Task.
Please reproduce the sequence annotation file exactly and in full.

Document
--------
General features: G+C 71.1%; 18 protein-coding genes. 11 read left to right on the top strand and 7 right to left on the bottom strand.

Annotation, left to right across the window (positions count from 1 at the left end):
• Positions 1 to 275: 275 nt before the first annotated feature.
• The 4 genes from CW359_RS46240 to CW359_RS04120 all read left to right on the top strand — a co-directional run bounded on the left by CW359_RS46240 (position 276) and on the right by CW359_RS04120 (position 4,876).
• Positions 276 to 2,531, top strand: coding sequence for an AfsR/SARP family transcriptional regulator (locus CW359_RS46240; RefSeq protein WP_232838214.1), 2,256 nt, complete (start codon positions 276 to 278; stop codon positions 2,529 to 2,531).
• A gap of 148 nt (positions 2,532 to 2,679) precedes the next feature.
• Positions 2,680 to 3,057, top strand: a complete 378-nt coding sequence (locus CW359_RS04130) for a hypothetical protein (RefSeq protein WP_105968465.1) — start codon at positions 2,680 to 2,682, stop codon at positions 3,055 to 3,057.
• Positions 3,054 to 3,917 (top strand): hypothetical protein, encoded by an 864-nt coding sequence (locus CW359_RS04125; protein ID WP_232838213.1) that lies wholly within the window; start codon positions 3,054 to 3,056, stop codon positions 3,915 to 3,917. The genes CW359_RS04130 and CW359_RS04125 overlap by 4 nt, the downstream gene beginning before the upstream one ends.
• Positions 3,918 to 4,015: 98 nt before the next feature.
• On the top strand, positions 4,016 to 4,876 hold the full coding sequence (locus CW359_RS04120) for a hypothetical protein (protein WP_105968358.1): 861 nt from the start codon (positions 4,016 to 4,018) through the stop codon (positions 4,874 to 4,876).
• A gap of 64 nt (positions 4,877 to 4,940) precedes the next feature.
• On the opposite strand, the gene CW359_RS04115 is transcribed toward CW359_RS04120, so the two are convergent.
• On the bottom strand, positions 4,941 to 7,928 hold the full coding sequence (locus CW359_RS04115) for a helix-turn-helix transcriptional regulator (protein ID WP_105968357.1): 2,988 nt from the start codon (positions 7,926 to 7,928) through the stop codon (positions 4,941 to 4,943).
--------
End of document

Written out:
General features: G+C 71.1%; 18 protein-coding genes. 11 read left to right on the top strand and 7 right to left on the bottom strand.

Annotation, left to right across the window (positions count from 1 at the left end):
• Positions 1 to 275: 275 nt before the first annotated feature.
• The 4 genes from CW359_RS46240 to CW359_RS04120 all read left to right on the top strand — a co-directional run bounded on the left by CW359_RS46240 (position 276) and on the right by CW359_RS04120 (position 4,876).
• Positions 276 to 2,531, top strand: coding sequence for an AfsR/SARP family transcriptional regulator (locus CW359_RS46240; RefSeq protein WP_232838214.1), 2,256 nt, complete (start codon positions 276 to 278; stop codon positions 2,529 to 2,531).
• A gap of 148 nt (positions 2,532 to 2,679) precedes the next feature.
• Positions 2,680 to 3,057, top strand: a complete 378-nt coding sequence (locus CW359_RS04130) for a hypothetical protein (RefSeq protein WP_105968465.1) — start codon at positions 2,680 to 2,682, stop codon at positions 3,055 to 3,057.
• Positions 3,054 to 3,917 (top strand): hypothetical protein, encoded by an 864-nt coding sequence (locus CW359_RS04125; protein ID WP_232838213.1) that lies wholly within the window; start codon positions 3,054 to 3,056, stop codon positions 3,915 to 3,917. The genes CW359_RS04130 and CW359_RS04125 overlap by 4 nt, the downstream gene beginning before the upstream one ends.
• Positions 3,918 to 4,015: 98 nt before the next feature.
• On the top strand, positions 4,016 to 4,876 hold the full coding sequence (locus CW359_RS04120) for a hypothetical protein (protein WP_105968358.1): 861 nt from the start codon (positions 4,016 to 4,018) through the stop codon (positions 4,874 to 4,876).
• A gap of 64 nt (positions 4,877 to 4,940) precedes the next feature.
• On the opposite strand, the gene CW359_RS04115 is transcribed toward CW359_RS04120, so the two are convergent.
• On the bottom strand, positions 4,941 to 7,928 hold the full coding sequence (locus CW359_RS04115) for a helix-turn-helix transcriptional regulator (protein ID WP_105968357.1): 2,988 nt from the start codon (positions 7,926 to 7,928) through the stop codon (positions 4,941 to 4,943).